Chiropractic Office Space PlanningThe success of your Chiropractic practice is directly related to the quality of your space. The environment you create is one of the very first things your patients will see. They see that before they even meet you or assess your skills.

There is not a magic formula for developing an ideal lobby space. However, there are some key guidelines to remember.

Build an efficient and effective floor plan and flow

Form follows function. The most important element of your space is efficiency and ease of use. It doesn’t matter how beautiful your cushioned chairs and sofas in the lobby are, if they impede movement or make the room feel crowded.

Space conveys a message of your practice and represents your image

Before deciding on the environment you want to portray, consider what services your practice will offer. Will you be selling products? Perhaps you’ll want an area to display them, connecting your company with exclusivity and style. Who is your target patient? Are your clients looking for a peaceful, zen atmosphere or a more clinical approach? Understanding your end goals will help you determine what culture you want to create and which then how to appeal to that audience. View our gallery to get ideas for the look of the space you will create.

Creating a culture effects the behavior and feelings of your client

Your chiropractic office represents you, so think of how you want your patients to perceive you. Do you want to appear prosperous? High-end? Warm, caring, and gentle? Or expert and clinical? Also, consider how your space impacts client behavior. If you plan to have a high volume practice, for example, you may not want to give your patients the “hang out for a while” comfort of Starbucks because you could end up with a crowded lobby.

Your space will speak volumes before your patient even meets you personally and can impact the tone for their entire experience. Before you start considering your culture, contemplate the history of your patients and what they will expect. Consider your own theory of chiropractic wellness delivery and how you want to express that in your culture.

To illustrate the concept of creating a culture, let’s explore two contrasting mega corporations: Starbucks and Walmart.

Starbucks

Starbucks created a cultural phenomenon. Unlike fast food restaurants, which are designed for dozens of customers to come, spend a few bucks, and leave quickly, Starbucks changed the mold. They built small, cozy areas where people could come, spend only five or six bucks a person, and stay for hours.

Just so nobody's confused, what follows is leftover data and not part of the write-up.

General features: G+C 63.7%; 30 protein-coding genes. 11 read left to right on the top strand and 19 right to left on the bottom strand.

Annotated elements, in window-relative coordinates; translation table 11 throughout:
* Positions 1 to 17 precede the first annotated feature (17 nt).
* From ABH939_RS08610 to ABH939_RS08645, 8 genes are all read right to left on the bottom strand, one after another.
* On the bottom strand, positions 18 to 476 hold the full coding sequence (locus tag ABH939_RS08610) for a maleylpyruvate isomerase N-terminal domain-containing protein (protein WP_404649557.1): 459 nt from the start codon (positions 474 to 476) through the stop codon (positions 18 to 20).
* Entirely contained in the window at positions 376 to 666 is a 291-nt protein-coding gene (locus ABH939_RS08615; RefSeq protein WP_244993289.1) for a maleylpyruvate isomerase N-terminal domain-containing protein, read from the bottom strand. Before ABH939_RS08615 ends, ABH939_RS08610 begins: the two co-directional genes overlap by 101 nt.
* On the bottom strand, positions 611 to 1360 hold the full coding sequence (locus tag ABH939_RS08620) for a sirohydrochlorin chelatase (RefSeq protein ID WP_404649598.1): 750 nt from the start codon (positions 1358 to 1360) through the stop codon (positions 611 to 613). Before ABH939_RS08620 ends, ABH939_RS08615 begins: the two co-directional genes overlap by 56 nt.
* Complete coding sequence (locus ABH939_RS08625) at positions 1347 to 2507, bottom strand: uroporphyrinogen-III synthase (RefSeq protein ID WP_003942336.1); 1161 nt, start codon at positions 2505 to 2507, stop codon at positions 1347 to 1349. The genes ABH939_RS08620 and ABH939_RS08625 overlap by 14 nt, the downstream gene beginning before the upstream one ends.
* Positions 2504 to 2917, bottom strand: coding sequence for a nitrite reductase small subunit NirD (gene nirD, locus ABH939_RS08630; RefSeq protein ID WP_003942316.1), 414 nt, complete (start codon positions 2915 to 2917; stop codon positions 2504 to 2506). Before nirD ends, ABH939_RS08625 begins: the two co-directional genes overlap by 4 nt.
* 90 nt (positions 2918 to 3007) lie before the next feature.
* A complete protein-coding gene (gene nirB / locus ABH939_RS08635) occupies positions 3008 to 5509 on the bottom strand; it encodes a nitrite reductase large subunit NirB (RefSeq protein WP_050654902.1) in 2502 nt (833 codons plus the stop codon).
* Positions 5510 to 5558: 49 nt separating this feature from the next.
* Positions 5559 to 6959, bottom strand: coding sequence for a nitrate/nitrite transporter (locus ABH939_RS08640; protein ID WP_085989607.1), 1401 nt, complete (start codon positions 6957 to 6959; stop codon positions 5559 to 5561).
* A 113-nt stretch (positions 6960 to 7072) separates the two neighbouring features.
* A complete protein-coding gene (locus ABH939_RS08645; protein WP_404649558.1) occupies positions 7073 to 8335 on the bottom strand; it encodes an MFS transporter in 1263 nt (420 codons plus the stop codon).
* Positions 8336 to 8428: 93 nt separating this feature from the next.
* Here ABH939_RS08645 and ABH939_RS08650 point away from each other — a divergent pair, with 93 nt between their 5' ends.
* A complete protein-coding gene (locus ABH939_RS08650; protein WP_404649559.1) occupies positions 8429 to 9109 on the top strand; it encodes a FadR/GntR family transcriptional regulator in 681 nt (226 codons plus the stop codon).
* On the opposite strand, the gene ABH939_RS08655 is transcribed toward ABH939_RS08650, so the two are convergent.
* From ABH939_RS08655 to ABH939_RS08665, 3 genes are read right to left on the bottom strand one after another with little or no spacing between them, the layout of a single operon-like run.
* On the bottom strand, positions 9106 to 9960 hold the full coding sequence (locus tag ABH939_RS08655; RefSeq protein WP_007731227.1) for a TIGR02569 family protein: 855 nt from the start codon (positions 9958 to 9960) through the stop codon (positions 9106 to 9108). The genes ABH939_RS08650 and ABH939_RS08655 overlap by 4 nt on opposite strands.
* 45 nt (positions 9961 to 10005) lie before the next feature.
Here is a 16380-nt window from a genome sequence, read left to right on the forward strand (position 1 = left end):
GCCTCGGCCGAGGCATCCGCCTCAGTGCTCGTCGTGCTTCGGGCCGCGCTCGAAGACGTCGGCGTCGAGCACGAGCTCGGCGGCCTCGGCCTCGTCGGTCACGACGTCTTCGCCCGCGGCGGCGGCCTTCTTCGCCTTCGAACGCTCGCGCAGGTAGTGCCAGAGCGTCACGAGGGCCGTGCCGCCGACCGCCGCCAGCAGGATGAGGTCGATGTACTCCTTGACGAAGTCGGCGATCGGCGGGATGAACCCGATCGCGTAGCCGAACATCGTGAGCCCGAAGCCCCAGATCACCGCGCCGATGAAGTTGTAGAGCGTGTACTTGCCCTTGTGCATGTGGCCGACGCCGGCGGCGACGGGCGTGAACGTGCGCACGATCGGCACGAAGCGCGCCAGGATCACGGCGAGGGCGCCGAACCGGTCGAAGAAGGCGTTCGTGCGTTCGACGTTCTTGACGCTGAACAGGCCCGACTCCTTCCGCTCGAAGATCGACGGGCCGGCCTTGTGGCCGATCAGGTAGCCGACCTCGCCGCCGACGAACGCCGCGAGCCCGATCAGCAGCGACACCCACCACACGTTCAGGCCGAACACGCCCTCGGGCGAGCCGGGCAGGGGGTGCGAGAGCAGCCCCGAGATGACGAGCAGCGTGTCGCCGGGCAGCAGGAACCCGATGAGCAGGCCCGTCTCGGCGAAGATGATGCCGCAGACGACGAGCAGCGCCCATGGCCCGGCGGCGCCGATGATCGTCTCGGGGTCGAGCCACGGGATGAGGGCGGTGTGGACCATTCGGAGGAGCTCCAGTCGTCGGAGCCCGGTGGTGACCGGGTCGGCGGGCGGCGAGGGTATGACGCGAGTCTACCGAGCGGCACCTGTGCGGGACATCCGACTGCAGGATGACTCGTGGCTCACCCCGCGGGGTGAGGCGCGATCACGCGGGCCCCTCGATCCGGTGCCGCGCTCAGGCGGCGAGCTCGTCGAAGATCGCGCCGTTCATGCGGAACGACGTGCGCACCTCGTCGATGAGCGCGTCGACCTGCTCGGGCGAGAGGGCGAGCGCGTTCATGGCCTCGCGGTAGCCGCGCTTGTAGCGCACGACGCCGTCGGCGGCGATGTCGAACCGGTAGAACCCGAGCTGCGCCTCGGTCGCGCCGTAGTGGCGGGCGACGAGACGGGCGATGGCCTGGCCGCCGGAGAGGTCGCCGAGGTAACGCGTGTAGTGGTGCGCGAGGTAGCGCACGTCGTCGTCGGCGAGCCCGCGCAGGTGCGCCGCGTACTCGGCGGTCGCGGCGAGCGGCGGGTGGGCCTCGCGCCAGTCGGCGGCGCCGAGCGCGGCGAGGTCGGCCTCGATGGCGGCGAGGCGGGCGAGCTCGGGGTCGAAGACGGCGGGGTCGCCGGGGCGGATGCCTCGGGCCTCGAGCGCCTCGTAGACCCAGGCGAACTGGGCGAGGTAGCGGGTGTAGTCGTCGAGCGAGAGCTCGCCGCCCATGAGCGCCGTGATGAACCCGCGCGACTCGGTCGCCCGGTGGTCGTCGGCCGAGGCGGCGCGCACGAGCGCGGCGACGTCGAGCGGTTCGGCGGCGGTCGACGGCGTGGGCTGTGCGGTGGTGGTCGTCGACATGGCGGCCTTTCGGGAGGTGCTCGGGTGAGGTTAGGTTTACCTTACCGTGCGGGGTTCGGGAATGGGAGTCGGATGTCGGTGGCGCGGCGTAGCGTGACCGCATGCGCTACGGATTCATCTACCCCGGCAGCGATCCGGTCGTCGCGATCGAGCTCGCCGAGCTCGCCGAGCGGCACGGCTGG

Starbucks created an environment that people wanted to hang out in. Everything about their culture says: Linger. Congregate. Read, write, and relax with friends. I still meet with chiropractors every day who say, “I want my environment to feel like a Starbucks. I want it to feel comfortable, relaxed. I want people feel invited to just hang out.”

Each Starbucks makes different use of their space. They’re not all alike, but they do create that culture. Culture isn’t about being cookie-cutter. It’s about creating the energy you want for your business.

Walmart

Not all cultures are the same, and very different environments can still each serve a specific purpose. What do you think of when you walk into a Walmart? Everything feels inexpensive, not luxurious, and it certainly doesn’t give off the “Stay and hang out” vibe.

When you walk into a Walmart, do you think about what you wear or how you look? While people may feel out of place in a T-shirt and jeans at an extravagant restaurant, one appeal of Walmart culture is the acceptability of dressing down. It may not be fancy, but WalMart is still appealing to a culture that matches what they’re trying to do. Knowing this, it’s important to recognize your demographic and the culture you want to set up.

How CrossFields Can Help

Chiropractors, in particular, need to win at every touch point. There are a lot of competitors out there. How are you going to differentiate yourself? Contact us to help you get the best space for your budget.

Carolyn Boldt

With over 30 years of experience, Carolyn has gained complete understanding of every aspect of the commercial interior industry. Her experience includes turnkey, full-service architectural interior design; extensive program development studies (PDS), feasibility studies, design programs , planning studies and space planning; development of facility standards and master plans; creative impact statements for retail, hospitality and corporate; graphic identity packages; sustainable design; as well as complete facility start-ups and relocation management.

She has a Bachelors of Science – Interior Design, University of Texas at Austin, 1980, is a Registered Designer, a LEED Accredited Professional, NCIDQ Certified, and Professional Member of IIDA/International Interior Design Association and GAIDP/Georgia Association of Professional Interior Designers.